If Chuck Struhar didn't teach English every day at Glenelg High School, he probably would be content to spend the day talking about softball.
Since taking over the softball program at Glenelg three years ago, Struhar has turned Glenelg into a county powerhouse and a perennial playoff team. A knowledgeable, enthusiastic, demanding coach, Struhar prides himself on teaching fundamentals, drilling his players on game situations and turning marginal players into genuine talents.
That may be a line out of every coach's handbook, but Struhar keeps producing the most impressive examples -- like Lisa Martin, a natural infielder who became one of the county's most dependable pitchers over the last two seasons. Or Jodi Kielman, an all-hit, weak-field first baseman who became the slickest at her position after working with Struhar this spring.
"Chuck and I have been friends for a long time, partly because we're English teachers," said Atholton softball coach Dave Vitagliano. "He is the best coach in the county. Easy choice. I don't hide the fact that I copy him."
Struhar, the Howard County Sun's Coach of the Year, did another stellar job in his fourth season with the Gladiators. Glenelg went 15-3, finished a strong second to Centennial in the county standings and made it to the regional championship game.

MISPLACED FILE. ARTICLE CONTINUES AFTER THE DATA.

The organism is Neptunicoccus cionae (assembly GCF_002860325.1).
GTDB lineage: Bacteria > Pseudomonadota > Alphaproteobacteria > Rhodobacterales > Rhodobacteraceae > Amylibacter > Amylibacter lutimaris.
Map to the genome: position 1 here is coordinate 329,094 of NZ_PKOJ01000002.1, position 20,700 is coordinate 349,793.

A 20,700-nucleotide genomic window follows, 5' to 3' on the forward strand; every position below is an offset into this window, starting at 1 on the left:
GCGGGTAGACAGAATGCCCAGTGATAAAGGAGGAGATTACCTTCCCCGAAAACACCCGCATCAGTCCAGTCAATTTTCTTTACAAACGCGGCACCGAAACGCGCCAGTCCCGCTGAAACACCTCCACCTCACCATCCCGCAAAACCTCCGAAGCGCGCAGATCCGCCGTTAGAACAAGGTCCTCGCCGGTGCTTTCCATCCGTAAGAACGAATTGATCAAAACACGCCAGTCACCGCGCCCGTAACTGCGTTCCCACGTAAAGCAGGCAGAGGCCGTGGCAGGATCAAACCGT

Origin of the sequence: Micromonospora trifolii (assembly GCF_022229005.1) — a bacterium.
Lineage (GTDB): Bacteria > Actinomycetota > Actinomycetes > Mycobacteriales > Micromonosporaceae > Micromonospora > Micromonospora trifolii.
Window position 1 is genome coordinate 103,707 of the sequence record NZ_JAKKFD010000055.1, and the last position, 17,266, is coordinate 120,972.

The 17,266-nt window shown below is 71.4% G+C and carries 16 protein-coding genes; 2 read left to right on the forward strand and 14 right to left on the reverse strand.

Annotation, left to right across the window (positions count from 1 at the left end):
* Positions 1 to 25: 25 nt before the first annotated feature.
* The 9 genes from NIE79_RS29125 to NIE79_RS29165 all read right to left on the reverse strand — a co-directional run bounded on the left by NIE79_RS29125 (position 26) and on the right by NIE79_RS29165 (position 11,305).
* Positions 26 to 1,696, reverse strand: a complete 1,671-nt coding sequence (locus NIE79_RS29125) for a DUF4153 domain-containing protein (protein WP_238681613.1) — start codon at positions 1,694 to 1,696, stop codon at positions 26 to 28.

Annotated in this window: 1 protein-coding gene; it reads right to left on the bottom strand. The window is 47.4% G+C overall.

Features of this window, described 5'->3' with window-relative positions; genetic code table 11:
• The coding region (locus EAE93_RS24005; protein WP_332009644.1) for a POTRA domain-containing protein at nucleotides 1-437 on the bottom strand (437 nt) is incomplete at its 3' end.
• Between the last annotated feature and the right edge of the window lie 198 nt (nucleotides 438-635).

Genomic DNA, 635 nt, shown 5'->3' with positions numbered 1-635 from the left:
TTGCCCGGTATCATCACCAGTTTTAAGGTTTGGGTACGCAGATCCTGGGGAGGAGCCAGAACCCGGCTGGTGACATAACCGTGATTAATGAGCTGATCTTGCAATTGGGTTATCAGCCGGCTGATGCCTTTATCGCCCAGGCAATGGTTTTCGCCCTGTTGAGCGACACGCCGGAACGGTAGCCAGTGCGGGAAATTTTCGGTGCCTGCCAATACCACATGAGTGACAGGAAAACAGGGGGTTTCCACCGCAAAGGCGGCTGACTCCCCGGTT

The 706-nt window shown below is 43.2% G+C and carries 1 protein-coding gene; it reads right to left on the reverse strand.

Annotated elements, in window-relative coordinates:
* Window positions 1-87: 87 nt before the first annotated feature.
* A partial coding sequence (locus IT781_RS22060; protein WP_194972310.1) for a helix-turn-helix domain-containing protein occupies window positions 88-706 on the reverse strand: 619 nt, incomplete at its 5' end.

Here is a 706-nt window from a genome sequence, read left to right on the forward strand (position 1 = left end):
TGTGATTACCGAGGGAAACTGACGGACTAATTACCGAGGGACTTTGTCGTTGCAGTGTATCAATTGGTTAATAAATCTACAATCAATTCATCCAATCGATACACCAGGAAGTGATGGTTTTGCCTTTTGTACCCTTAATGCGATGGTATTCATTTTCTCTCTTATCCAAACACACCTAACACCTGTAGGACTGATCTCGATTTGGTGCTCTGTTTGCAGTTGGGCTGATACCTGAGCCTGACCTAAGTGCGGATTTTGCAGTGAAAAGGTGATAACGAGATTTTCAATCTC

The Gladiators won with a typically unselfish, workmanlike style, beating teams in a variety of ways. They hit for power occasionally, but also used the bunt as a weapon. They ran the bases better than any team in the league. But the Gladiators were in a class by themselves when it came to Struhar's top priority -- defense.
Glenelg committed only 14 errors in 18 games, less than an error per game. Martin gave up seven hits, two walks a game and nearly three earned runs a game, but she refused to give in to hitters. With a defense like that behind her, why would she?
"We don't have great pitchers, we have good pitchers. We don't have great hitters, we have good hitters," Struhar said. "What we do have is great fielders. If you get the kids obsessed with playing great defense, good things are going to happen. You don't have to be a genius to teach this game. I'm certainly not. We take a million ground balls. We work at it every day."
The Gladiators work at other things, too.
They hit .384 as a team, averaged 10 runs a game and struck out only 57 times in 517 official plate appearances. They stole an incredible 238 bases, an average of 13 a game. And they did it with only two seniors in the starting lineup.
Centennial has won three of the last four county titles, but a changing of the guard appears to be at hand. Glenelg, which won the county championship in 1990 and has finished behind Centennial the last two seasons, could be the next king of the hill.
"When I took this job, I wanted to establish a real good program," said Struhar, whose Gladiators have a 36-6 record against the county since 1989. "Honestly, we never talk about winning and losing."